In his final budget before polling, the Chancellor announced help for first time home buyers and young jobless people.
However, he also unveiled a series of measures that will hit wealthier people, saying: “I believe those who have benefited the most from the strong growth in incomes in past years should now pay their fair share of tax.”
Mr Darling confirmed that the threshold for residential property stamp duty would double from £125,000 (€140,000) to £250,000 from midnight last night.
But to cheers from Labour MPs he also announced that the move would be funded by an increase in stamp duty to 5% for residential property over £1 million from April next year.
There was further bad news for higher earners – already facing a 50% tax rate on earnings over £150,000 – when Mr Darling confirmed the end of some personal allowances.
He said that, for people with incomes over £100,000 a year (the top 2%), the value of their personal allowances would gradually be removed.
He also said tax relief on pensions will be restricted from next year, but again only for those with incomes above £130,000 a year.
And the Chancellor said he was freezing the inheritance tax threshold for another four years to help pay for the costs of care for older people.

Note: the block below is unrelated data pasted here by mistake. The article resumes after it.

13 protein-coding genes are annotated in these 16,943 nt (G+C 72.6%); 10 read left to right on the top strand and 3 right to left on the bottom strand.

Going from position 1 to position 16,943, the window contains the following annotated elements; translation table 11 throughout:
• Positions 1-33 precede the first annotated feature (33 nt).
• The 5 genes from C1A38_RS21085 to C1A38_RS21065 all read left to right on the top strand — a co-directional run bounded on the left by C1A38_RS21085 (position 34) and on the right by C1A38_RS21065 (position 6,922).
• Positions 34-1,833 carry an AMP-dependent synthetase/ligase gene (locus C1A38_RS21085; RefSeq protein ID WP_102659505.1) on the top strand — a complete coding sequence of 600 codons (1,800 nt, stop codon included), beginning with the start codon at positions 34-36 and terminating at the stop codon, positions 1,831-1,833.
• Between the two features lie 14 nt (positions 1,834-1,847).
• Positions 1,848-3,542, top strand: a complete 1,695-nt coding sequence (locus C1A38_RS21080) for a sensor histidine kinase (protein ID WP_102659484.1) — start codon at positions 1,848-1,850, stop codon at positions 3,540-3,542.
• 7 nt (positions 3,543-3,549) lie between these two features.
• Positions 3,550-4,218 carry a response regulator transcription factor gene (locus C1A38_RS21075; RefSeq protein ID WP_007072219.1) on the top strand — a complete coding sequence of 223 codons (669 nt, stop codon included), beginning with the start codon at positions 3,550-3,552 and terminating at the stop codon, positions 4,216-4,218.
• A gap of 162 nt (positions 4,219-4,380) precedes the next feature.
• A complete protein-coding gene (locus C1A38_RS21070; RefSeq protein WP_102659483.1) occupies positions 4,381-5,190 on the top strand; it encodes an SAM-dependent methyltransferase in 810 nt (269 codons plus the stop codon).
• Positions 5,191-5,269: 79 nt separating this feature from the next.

Conservative leader David Cameron dismissed the package, saying: “Labour have made a complete mess of the British economy and they have done nothing to clear it up. They have doubled the national debt and, on these figures, they are going to double it again.”
Taunting Gordon Brown, Mr Cameron said: “The biggest risk to the recovery is five more years of this prime minister.”
However, the Tories faced an awkward moment when Mr Darling announced a deal to clamp down on tax avoidance in three countries including Belize, where Tory deputy chairman Lord Ashcroft is based.
The announcements affecting the better off are likely to be seen as part of Labour’s election strategy, with the Tories – still seen by some as the party of the privileged – being challenged to oppose the moves.
Justifying the measures, the Chancellor told MPs: “Looking across all the tax rises since the beginning of this global crisis, 60% of them will be paid for by the top 5% of earners.
“We have not raised these taxes out of dogma or ideology. We are determined to ensure our overall tax regime remains competitive.”
The Chancellor said he was standing by his forecast that the economy would grow by 1% to 1.5% this year, although he slightly downgraded his prediction for next year to 3% to 3.5% compared with the 3.5% in the PBR.